To do more, partnership between the public, private and people sector is crucial.

The ministries and relevant agencies, civic society groups and voluntary welfare organisations should tap into each other's resources.

In times like this, collaboration is important to optimise efforts and ensure that resources are allocated to those who need it most as we should continue to look for ways to engage seniors and connect them to their families and social welfare organisations. 

Even before the latest circuit breaking measures were announced, many programmes and activities for seniors have gone online. For instance, a new internet video series by the Government and Singapore Press Holdings aims to bring various fitness and cooking activities to the seniors at home.

The National Silver Academy (NSA) has also rolled out a new series of live talks, NSA e-Nuggets Series, to engage seniors in e-learning.

However, not all seniors have the necessary knowledge and technology to jump on this online bandwagon. It is thus important for us to look into increasing the connectivity of seniors as well as raise awareness on disinformation.

The new initiatives announced by the Infocomm Media Development Authority (IMDA) this week to ensure that everyone, even our seniors, can go online for their daily tasks and social activities are timely.

It is great that IMDA will work with various content providers to make available more news, educational and entertainment content.

Enhancing content and providing more choices on television is a way to engage seniors currently, however, in the long run, it is unhealthy for seniors to have little or no interaction. 

While I understand the need for seniors to stay at home to stay safe, I hope that the relevant authorities will, in a few weeks’ time when it deems fit, reactivate volunteers and allow the Senior Activity Centres to have physical contact with the seniors with the proper precautionary measures in place. 

Individuals should do their part by making sure their parents and grandparents have accurate information on the outbreak so that they would not worry themselves unnecessarily.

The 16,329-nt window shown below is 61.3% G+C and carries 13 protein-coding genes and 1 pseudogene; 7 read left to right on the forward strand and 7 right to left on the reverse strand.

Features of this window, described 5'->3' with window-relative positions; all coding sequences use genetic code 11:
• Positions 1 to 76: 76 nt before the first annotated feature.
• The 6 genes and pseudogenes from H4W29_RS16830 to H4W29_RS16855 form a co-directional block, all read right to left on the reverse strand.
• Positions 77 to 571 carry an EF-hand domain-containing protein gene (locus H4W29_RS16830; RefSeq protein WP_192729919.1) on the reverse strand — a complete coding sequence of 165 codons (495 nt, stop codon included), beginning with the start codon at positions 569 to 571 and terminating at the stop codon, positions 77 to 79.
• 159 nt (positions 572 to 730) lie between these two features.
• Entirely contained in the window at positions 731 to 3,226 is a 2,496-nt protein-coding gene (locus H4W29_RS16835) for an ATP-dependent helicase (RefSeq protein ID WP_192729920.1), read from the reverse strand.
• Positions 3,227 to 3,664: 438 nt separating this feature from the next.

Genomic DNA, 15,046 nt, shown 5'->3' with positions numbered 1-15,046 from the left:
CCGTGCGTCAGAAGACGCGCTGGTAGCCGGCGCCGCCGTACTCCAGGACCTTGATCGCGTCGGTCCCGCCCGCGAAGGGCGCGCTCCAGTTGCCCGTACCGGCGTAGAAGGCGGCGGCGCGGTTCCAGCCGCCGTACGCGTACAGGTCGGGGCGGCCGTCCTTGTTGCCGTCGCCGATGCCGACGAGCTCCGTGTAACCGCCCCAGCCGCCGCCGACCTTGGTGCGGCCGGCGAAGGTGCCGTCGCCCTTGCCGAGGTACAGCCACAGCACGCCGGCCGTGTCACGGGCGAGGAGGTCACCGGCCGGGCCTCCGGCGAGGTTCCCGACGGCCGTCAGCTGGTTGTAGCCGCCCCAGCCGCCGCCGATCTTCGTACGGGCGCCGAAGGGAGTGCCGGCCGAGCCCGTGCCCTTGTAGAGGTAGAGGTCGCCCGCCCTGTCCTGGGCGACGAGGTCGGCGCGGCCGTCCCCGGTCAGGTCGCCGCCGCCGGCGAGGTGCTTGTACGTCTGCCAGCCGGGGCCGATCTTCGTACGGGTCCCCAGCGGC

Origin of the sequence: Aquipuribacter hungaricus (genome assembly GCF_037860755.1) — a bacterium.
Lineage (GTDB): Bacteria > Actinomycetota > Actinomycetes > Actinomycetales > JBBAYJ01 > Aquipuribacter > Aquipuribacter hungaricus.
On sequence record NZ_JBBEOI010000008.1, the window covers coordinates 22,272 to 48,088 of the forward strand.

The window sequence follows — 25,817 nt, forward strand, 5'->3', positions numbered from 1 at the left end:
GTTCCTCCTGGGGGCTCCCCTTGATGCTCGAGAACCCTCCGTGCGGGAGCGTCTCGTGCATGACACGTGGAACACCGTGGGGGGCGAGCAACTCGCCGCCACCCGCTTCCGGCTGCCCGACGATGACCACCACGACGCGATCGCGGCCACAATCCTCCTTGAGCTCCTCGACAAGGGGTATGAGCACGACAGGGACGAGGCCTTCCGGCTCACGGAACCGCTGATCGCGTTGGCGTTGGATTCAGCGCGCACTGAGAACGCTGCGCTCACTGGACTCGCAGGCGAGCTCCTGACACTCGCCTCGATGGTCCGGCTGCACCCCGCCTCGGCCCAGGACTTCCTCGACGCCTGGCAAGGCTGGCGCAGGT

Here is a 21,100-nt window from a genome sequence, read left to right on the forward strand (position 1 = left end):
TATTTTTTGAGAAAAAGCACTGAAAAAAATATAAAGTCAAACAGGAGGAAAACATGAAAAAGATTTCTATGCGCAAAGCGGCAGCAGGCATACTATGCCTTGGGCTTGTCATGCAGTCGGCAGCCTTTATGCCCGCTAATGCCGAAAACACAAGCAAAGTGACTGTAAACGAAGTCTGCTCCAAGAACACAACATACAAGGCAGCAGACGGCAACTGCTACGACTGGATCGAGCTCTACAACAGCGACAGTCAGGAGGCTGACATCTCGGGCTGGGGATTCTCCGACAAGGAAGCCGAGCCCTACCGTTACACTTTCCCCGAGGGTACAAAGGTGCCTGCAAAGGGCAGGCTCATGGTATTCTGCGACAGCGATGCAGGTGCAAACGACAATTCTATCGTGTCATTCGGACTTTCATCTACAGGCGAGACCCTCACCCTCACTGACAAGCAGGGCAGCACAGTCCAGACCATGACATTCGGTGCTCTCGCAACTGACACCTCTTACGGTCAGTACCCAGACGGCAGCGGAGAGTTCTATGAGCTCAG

More can also be done to check in on vulnerable elderly living by themselves. While voluntary welfare and social service organisations do make regular phone calls to seniors under their charge, families of elderly living alone should constantly call them, a couple of times a week. 

At the same time, seniors with mobility issues and dementia would face difficulties getting basic necessities and sustaining themselves during the circuit-breaking period. They will need the support of their family and the community and some flexibility should be accorded to them.

The public can also step up and extend their help by volunteering or donating to a worthy cause through giving.sg. It is heartening to know that some of us are willing to donate our subsidies from the Resilience budget to the needy and disadvantaged. 

I also call on the private sector to partner up with civic society groups and voluntary welfare organisations to support programmes aimed at helping the vulnerable in our society who are affected.

This outbreak has affected everyone in one way or another and while we keep our guard to protect ourselves and our families, we should not forget the vulnerable in our society who are in need of our help and support most. It can be as simple as just keeping a look out for them.

Nobody should be left behind during this crisis so let us work together to keep our community and seniors safe.

 

ABOUT THE AUTHOR: 

Junie Foo is the chair of the Singapore Council of Women’s Organisation Ageing Taskforce.

Related topics

Covid-19 coronavirus MSF IMDA seniors elderly